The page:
“Every mob contributes to German lies about the United States,” Wilson wrote in an anti-lynching proclamation in July 1918. “Every American who takes part in the action of a mob or gives it any sort of countenance is no true son of this democracy, but its betrayer.”
Wilson’s words were welcome; a presidential proclamation, however, had no legal power. Determined to pass and enact a federal anti-lynching law, John Shillady, head of the NAACP, dispatched White to Washington to lobby for a bill to make lynching a federal felony. Despite the NAACP’s efforts, the proposal languished for years. In 1922, the House of Representatives passed an anti-lynching measure. Southern senators killed the proposed legislation with a filibuster. Filibusters dispatched anti-lynching bills in 1935, 1938, 1948, and 1949.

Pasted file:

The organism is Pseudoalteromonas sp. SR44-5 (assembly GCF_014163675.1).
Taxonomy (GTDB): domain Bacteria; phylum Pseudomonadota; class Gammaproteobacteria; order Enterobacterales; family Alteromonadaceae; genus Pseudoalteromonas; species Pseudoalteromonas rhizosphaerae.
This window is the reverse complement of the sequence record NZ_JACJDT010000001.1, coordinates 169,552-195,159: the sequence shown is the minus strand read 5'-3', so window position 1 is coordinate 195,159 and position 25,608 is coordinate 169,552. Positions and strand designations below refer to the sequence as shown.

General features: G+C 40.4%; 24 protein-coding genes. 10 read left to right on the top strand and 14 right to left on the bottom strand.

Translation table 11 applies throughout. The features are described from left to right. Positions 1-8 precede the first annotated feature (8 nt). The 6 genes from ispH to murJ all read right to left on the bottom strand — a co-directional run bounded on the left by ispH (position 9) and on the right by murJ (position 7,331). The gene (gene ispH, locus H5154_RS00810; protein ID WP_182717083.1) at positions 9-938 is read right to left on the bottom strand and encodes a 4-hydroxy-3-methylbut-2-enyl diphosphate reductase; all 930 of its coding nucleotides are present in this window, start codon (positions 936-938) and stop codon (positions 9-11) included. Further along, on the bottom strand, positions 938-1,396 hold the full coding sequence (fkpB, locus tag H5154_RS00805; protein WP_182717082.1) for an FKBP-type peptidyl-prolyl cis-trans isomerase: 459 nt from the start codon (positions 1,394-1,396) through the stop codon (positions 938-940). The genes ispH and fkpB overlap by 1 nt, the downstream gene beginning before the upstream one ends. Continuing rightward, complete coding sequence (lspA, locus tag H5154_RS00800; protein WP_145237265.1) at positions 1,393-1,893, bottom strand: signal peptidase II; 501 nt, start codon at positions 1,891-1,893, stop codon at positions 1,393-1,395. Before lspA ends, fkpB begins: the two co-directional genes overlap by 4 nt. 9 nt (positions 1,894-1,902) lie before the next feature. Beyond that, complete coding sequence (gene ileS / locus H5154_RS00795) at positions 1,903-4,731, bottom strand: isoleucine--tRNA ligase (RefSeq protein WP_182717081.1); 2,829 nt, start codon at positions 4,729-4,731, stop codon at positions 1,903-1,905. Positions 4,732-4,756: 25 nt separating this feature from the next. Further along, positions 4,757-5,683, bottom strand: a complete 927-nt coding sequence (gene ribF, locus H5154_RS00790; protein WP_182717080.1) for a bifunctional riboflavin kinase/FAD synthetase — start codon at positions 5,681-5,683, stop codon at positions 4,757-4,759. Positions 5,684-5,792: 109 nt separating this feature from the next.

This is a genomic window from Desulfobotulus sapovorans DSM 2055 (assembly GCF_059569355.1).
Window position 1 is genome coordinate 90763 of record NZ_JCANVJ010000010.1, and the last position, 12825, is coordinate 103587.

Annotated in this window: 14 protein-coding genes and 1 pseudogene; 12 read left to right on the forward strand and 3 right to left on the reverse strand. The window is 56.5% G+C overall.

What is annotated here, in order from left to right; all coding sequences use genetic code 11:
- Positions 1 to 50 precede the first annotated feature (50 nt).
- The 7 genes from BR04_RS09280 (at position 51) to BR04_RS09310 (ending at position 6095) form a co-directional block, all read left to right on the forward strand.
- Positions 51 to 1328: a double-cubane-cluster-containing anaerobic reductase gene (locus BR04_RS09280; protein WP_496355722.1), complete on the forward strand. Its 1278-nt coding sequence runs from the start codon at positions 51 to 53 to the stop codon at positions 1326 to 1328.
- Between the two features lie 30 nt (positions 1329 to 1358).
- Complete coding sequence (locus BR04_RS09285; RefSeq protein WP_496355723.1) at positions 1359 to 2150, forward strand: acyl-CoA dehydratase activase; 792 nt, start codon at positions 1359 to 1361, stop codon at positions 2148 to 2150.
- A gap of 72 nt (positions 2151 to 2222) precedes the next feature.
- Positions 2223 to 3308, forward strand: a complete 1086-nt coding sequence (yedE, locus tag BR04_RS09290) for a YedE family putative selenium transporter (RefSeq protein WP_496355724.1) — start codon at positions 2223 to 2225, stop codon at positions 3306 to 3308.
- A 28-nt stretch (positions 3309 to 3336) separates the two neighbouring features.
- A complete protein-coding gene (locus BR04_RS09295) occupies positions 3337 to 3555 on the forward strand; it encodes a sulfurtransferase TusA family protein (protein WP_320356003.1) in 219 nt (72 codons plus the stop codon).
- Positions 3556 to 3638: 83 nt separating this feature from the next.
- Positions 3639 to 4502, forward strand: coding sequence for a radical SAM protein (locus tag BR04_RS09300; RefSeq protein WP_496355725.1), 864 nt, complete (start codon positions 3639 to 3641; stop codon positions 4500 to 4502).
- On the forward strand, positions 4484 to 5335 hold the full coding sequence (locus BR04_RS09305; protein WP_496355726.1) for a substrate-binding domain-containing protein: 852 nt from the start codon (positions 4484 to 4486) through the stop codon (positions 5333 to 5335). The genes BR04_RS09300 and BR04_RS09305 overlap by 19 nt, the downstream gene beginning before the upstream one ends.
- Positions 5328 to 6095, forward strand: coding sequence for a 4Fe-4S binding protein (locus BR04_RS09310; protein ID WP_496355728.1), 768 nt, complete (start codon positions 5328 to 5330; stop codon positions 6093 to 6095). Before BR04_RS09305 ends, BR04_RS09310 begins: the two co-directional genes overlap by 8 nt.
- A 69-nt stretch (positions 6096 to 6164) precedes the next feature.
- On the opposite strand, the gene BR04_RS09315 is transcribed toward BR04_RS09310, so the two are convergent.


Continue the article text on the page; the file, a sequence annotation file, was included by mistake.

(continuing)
In 1919, the attorney general of Texas announced that the NAACP could not operate in his state because the organization was not chartered in Texas and because its opposition to segregation violated Texas law. When John Shillady, the NAACP’s White executive secretary, traveled to Austin to meet the attorney general, eight men, including a local judge and two policemen, brutally beat him in broad daylight and put him on a northbound train. Texas Governor William Hobby defended the assault, calling Shillady a “narrow-brained, double-chinned reformer” guilty of “stirring up racial discontent.” Shillady never recovered. After several hospitalizations and brief attempts to return to work, he resigned. He died a year later.
White watched his boss’s deterioration with horror. He knew he might meet a similar fate any time he investigated a lynching. But he persisted, traveling thousands of miles year by year to uncover and tell the stories behind racist mob terrorism.